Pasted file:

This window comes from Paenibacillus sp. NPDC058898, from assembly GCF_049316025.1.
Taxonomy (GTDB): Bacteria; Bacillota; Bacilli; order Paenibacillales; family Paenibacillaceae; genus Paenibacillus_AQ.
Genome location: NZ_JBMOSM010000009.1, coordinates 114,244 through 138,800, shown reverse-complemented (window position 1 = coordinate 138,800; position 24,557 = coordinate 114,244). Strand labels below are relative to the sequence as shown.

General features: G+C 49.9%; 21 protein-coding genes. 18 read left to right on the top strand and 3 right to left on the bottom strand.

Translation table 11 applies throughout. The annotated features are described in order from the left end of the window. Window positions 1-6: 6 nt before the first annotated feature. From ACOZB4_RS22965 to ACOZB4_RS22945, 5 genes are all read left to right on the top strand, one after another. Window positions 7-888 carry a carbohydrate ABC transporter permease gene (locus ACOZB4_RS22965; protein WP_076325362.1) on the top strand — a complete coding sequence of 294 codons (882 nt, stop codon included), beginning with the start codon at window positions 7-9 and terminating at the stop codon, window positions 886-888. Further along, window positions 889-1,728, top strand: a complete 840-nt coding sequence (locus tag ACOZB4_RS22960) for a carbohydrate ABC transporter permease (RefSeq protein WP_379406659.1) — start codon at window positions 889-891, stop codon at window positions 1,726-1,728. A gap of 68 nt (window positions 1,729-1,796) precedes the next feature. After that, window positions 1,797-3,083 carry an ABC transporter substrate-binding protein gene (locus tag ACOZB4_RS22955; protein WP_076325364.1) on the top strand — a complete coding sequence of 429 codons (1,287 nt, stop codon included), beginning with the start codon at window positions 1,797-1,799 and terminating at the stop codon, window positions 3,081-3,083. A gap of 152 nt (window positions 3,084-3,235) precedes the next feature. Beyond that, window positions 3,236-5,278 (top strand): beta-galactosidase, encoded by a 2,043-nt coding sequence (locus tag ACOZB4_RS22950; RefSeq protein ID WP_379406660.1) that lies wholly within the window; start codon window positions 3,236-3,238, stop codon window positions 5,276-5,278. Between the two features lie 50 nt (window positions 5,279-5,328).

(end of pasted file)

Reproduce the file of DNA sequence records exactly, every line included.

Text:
This window comes from Paenibacillus sp. NPDC058898, from assembly GCF_049316025.1.
Taxonomy (GTDB): Bacteria; Bacillota; Bacilli; order Paenibacillales; family Paenibacillaceae; genus Paenibacillus_AQ.
Genome location: NZ_JBMOSM010000009.1, coordinates 114,244 through 138,800, shown reverse-complemented (window position 1 = coordinate 138,800; position 24,557 = coordinate 114,244). Strand labels below are relative to the sequence as shown.

General features: G+C 49.9%; 21 protein-coding genes. 18 read left to right on the top strand and 3 right to left on the bottom strand.

Translation table 11 applies throughout. The annotated features are described in order from the left end of the window. Window positions 1-6: 6 nt before the first annotated feature. From ACOZB4_RS22965 to ACOZB4_RS22945, 5 genes are all read left to right on the top strand, one after another. Window positions 7-888 carry a carbohydrate ABC transporter permease gene (locus ACOZB4_RS22965; protein WP_076325362.1) on the top strand — a complete coding sequence of 294 codons (882 nt, stop codon included), beginning with the start codon at window positions 7-9 and terminating at the stop codon, window positions 886-888. Further along, window positions 889-1,728, top strand: a complete 840-nt coding sequence (locus tag ACOZB4_RS22960) for a carbohydrate ABC transporter permease (RefSeq protein WP_379406659.1) — start codon at window positions 889-891, stop codon at window positions 1,726-1,728. A gap of 68 nt (window positions 1,729-1,796) precedes the next feature. After that, window positions 1,797-3,083 carry an ABC transporter substrate-binding protein gene (locus tag ACOZB4_RS22955; protein WP_076325364.1) on the top strand — a complete coding sequence of 429 codons (1,287 nt, stop codon included), beginning with the start codon at window positions 1,797-1,799 and terminating at the stop codon, window positions 3,081-3,083. A gap of 152 nt (window positions 3,084-3,235) precedes the next feature. Beyond that, window positions 3,236-5,278 (top strand): beta-galactosidase, encoded by a 2,043-nt coding sequence (locus tag ACOZB4_RS22950; RefSeq protein ID WP_379406660.1) that lies wholly within the window; start codon window positions 3,236-3,238, stop codon window positions 5,276-5,278. Between the two features lie 50 nt (window positions 5,279-5,328).